Introduction: Asthma manifests as chronic airflow obstruction with persistent inflammation and airway hyperresponsiveness. The immunomodulatory and anti-inflammatory properties of the HMG-CoA reductase (HMGCR) inhibitors (a.k.a. statins), suggest a therapeutic role in chronic inflammatory lung diseases. However, despite positive laboratory investigations and promising epidemiological data, clinical trials using statins for the treatment of asthma have yielded conflicting results. Inadequate statin levels in the airway compartment could explain these findings. Areas covered: HMGCR is in the mevalonate (MA) pathway and MA signaling is fundamental to lung biology and asthma. This article will discuss clinical trials of oral statins in asthma, review lab investigations relevant to the systemic versus inhaled administration of statins, address the advantages and disadvantages of inhaled statins, and answer the question: is there a role for inhaled statins in the treatment of asthma? Expert commentary: If ongoing investigations show that oral administration of statins has no clear clinical benefits, then repurposing statins for delivery via inhalation is a logical next step. Inhalation of statins bypasses first-pass metabolism by the liver, and therefore, allows for delivery of significantly lower doses to the airways at greater potency. Statins could become the next major class of novel inhalers for the treatment of asthma.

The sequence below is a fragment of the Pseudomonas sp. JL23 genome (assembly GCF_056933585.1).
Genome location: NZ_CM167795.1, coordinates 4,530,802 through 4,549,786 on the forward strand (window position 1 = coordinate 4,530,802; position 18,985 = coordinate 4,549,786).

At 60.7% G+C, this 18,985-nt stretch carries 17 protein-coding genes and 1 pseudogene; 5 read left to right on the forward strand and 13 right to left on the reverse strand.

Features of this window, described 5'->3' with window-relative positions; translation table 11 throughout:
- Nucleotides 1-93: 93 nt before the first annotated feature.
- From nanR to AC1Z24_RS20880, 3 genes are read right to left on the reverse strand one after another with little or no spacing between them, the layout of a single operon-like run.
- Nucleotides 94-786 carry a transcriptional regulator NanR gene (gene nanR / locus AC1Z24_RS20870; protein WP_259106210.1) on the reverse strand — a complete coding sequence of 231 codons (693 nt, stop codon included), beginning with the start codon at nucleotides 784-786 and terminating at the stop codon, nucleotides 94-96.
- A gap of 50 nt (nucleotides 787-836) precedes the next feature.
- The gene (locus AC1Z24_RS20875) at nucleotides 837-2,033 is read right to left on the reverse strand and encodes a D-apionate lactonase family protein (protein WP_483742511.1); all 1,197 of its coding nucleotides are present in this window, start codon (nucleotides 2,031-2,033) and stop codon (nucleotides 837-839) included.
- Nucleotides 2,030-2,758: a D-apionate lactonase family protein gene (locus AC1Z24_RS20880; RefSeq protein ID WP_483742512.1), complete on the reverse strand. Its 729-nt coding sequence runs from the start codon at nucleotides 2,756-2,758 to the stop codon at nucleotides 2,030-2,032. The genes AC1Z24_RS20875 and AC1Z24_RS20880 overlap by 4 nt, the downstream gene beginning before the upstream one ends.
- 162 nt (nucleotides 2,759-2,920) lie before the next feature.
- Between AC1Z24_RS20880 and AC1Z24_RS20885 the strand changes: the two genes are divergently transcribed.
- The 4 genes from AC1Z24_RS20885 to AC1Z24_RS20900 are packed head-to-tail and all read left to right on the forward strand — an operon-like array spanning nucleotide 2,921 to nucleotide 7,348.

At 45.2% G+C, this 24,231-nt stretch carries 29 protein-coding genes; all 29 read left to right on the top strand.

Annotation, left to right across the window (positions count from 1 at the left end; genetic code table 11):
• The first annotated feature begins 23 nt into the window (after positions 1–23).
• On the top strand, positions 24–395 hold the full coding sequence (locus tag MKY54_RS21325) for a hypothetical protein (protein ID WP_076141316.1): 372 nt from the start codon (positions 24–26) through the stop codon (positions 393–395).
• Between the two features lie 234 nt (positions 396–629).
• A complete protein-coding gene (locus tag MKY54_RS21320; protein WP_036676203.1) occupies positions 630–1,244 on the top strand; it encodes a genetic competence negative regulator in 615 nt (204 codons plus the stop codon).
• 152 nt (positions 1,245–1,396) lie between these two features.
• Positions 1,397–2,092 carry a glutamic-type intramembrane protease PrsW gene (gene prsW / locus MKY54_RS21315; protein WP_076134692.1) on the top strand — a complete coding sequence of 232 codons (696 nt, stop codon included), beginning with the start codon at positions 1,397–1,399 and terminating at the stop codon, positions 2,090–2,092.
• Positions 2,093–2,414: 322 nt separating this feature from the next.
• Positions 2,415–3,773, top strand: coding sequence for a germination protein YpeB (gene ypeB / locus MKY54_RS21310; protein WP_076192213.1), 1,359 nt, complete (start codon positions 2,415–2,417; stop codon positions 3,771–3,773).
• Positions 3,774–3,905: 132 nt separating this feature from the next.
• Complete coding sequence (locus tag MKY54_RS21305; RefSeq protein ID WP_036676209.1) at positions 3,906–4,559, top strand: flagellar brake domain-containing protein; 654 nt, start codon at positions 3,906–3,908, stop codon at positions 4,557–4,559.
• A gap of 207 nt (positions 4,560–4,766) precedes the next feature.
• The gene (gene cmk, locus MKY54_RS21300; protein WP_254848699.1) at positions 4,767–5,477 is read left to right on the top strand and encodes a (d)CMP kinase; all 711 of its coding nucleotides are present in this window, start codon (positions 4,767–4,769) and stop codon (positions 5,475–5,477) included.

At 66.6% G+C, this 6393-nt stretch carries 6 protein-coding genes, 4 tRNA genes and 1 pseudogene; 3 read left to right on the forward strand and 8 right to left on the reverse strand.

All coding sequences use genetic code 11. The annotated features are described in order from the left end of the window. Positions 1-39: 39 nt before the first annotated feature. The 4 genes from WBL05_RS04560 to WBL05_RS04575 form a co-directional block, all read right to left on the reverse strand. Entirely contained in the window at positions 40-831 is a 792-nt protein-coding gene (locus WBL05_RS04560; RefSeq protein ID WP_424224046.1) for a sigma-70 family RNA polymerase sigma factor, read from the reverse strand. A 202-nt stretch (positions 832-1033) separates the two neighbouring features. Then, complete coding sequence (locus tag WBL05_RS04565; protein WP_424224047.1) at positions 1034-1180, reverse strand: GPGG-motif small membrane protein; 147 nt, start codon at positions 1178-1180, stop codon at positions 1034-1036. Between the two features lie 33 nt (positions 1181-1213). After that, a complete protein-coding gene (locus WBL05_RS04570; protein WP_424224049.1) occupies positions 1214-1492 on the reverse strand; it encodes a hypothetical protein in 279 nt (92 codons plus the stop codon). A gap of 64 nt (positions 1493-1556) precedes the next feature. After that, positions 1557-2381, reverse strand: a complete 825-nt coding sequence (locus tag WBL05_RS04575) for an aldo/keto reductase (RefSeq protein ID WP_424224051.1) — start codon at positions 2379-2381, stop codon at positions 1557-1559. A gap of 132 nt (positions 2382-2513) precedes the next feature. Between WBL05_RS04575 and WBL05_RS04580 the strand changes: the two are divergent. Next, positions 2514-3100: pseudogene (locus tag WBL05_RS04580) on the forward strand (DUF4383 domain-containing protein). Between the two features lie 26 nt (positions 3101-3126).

- drug repositioning
- drug repurposing
- inflammatory lung disease
ASJC Scopus subject areas
- Immunology and Allergy
- Pulmonary and Respiratory Medicine
- Public Health, Environmental and Occupational Health